LowCards.com Weekly Credit Card Update–August 4, 2017

LowCards.com Weekly Credit Card Update–August 4, 2017

August 4, 2017         Written By Lynn Oldshue

Why Amazon’s a Threat to Mastercard and Visa
Visa and Mastercard hate cash, which is why they love that more people are shopping online. The rise of Amazon.com has been good for the major card companies so far, but that could change if Amazon decides it wants more control over how payments work on its site. “We believe that Amazon poses a real, albeit long-term, risk to Visa, Mastercard, and PayPal,” Bernstein analyst Lisa Ellis wrote. She sees several reasons why Amazon could become a payments disruptor, including its large user base, strong cloud-technology operations, and “sheer size,” accounting for perhaps 2% to 3% of all global card payment volumes. At the very least, Amazon “brings the risk of brand obfuscation” for Visa and Mastercard, since people don’t often realize which credit card they’re using if they pay with a saved card or order something via voice commands. The bigger threat, though, would occur if Amazon decided to create its own PayPal. Story by Emily Bary for Barron’s

Uber Partners With Barclays to Launch Co-Branded Credit Card
Riding-sharing company Uber plans to launch its own credit card, partnering with the British bank Barclays. The card will be coming later this year. Uber would be the first of the riding-sharing companies to have a co-branded credit card, which are a popular way for companies to cement customer loyalty. They typically give points or credits toward awards, with the most popular cards offering airlines and hotels. Uber rival Lyft has a partnership with Delta that offers miles, though it’s not via a card. Story by the Associated Press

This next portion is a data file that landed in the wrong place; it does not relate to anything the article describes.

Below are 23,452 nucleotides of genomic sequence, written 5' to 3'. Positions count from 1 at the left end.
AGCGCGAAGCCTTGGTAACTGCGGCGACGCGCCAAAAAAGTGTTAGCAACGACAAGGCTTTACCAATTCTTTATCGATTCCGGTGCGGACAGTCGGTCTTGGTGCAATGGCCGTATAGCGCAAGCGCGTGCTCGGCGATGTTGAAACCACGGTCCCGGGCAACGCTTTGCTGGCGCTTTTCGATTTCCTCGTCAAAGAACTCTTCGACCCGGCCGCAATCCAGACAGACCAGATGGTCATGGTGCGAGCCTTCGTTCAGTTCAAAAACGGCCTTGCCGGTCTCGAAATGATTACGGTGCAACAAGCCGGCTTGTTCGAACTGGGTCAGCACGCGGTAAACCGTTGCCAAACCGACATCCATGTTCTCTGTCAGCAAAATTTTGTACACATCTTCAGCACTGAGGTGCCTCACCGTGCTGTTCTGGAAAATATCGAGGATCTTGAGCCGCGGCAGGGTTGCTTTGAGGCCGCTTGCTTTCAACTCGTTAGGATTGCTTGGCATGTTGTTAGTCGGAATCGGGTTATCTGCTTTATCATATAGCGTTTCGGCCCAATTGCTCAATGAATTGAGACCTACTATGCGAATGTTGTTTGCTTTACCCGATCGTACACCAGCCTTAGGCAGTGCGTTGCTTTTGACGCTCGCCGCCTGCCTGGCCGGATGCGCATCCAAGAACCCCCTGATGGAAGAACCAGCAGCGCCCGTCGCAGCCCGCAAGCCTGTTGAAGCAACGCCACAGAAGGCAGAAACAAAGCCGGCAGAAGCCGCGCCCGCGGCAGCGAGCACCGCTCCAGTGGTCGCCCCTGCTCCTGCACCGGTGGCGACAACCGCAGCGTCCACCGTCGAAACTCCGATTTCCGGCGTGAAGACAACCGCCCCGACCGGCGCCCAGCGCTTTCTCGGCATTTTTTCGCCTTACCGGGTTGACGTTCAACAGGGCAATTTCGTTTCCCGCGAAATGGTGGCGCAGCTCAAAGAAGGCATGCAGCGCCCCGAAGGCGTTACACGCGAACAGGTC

Jack Dorsey Wants Wall Street to Know that Square Cash Can Be a Real Business
For years, Square Cash felt more side project than strategic for Square, Jack Dorsey’s payments and small-business services company. But, now, the service is starting to generate some revenue and the company wants the world, or at least Wall Street, to know. In its second-quarter earnings report today, the company for the first time gave some indication of the business that Square Cash is driving, albeit a very high-level indication. Money-transfer apps like Venmo and Square Cash are typically free to use, as long as you are connecting your debit card to the account instead of your credit card. But in the second quarter, “more than a third of active Square Cash customers conducted a fee-based transaction,” the company said. Translation: Square generated some revenue from more than one out of three Square Cash users. Story by Jason Del Rey for Recode

PayPal And Skype Team On Mobile Payments
PayPal, the online payment company that has been striking a flurry of deals in recent weeks, has teamed with Microsoft to enable money transfers in Skype’s mobile app. PayPal said that it is partnering with Skype to let users in 22 countries send money to other Skype users with PayPal via the Skype mobile app. Person to person (P2P) money transfers with PayPal on Skype rolls out Wednesday (Aug. 2) to PayPal and Skype users in the United States, United Kingdom, Austria, Belgium, Canada, Cyprus, Estonia, Finland, France, Germany, Greece, Ireland, Italy, Latvia, Luxembourg, Malta, the Netherlands, Portugal, San Marino, Slovakia, Slovenia and Spain. The P2P feature will initially be rolled out to Skype customers on the latest version of Skype for iOS and Android mobile devices. Story in PYMNTS

Fintech Startup Bread Raises $126 Million In Bid To Finance Big Online Purchases